Research and evidence – Stuart EDIT

To drive change for victim-survivors, we are committed to learning from and contributing to the growing evidence base on economic abuse.

Research library

The evidence base on economic abuse and the negative economic impact of domestic violence more broadly has expanded over the past ten years. Our research library brings together evidence from the UK and around the world to help develop understanding of economic abuse.

Access the research library

Our research

Our team undertakes original research with victim-survivors of economic abuse and contributes to the growing evidence base on economic abuse in the UK. Our research informs our campaigning and policy influencing. It also provides the public with a vital insight into the scale and impact of economic abuse. Read our research and reports below.

Global findings
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Global study on economic abuse (December 2022)

This in-depth research gives a picture of what economic abuse looks like globally in the context of intimate partner violence, drawing on findings from six continents.

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Victim-survivor experiences of economic abuse
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“Economic abuse is your past, present and future” (May 2018)

A report on the practical barriers women face in rebuilding their lives after domestic violence

Read the report

The Cost of Covid-19: Economic abuse and the pandemic (April 2021)

A call to build economic safety for women and girls

Read the report

Economic abuse within controlling and coercive behaviour
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Into plain sight (December 2017)

How economic abuse is reflected in successful prosecutions of controlling or coercive behaviour

Read the report

Economic abuse and universal credit
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Universal credit and financial abuse (June 2018)

This report focuses on the Universal Credit single payment. The Women’s Budget Group (WBG), along with other organisations, has concerns about other aspects of Universal Credit that have implications for women, and for survivors of domestic abuse. These issues are to be explored in WBG’s future work.

Read the report

Benefits or barriers? (June 2019)

Making social security work for survivors of violence and abuse across the UK’s four nations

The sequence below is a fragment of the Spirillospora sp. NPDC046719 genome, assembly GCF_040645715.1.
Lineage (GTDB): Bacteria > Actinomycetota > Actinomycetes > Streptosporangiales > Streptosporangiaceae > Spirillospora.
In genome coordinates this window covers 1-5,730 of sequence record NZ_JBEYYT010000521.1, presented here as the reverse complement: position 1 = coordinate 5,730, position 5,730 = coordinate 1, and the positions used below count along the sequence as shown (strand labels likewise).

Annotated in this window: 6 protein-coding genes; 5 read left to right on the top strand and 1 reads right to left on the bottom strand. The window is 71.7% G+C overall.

Read the report

Economic abuse and housing
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DAHA’s Whole Housing Toolkit

Our housing policy officer worked on the following chapters to DAHA’s Whole Housing Toolkit:

Defining economic abuse
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Economic Abuse as an Invisible Form of Domestic Violence

Economic Abuse as an Invisible Form of Domestic Violence: A Multicountry Review

March 2018
Trauma, Violence, & Abuse (TVA) Journal

Read the research

Our project evaluations

Evaluating our projects and training is a vital part of our growth as a charity. Evaluation not only helps us measure the impact of our work, but also provides us with new data about economic abuse and the community response. This information informs new projects, partnerships and more.


A survivor-led approach to policy influencing


Training the police


Evaluation of the Domestic and Economic Abuse Project (DEAP)
Responding to coerced debt: Final evaluation of the Economic Justice Project
Training and supporting banks and building societies


Responding to coerced debt: Consumer advocacy
Training financial capability practitioners


Development of policy and practice responses to economic abuse

Fact sheets

We have a number of concise fact sheets that offer insights into the scale and impact of economic abuse in the UK.

Join the international economic abuse research network

“Sharing is the way to go – it saves reinventing the wheel and highlights that this is a global issue.” Police, Victoria, Australia

The international network was established following our CEO’s Winston Churchill Travelling Fellowship.

It shares best practice and research on economic abuse with practitioners, researchers and policy-makers via a newsletter. It has over 100 members across seven countries.

Join the international network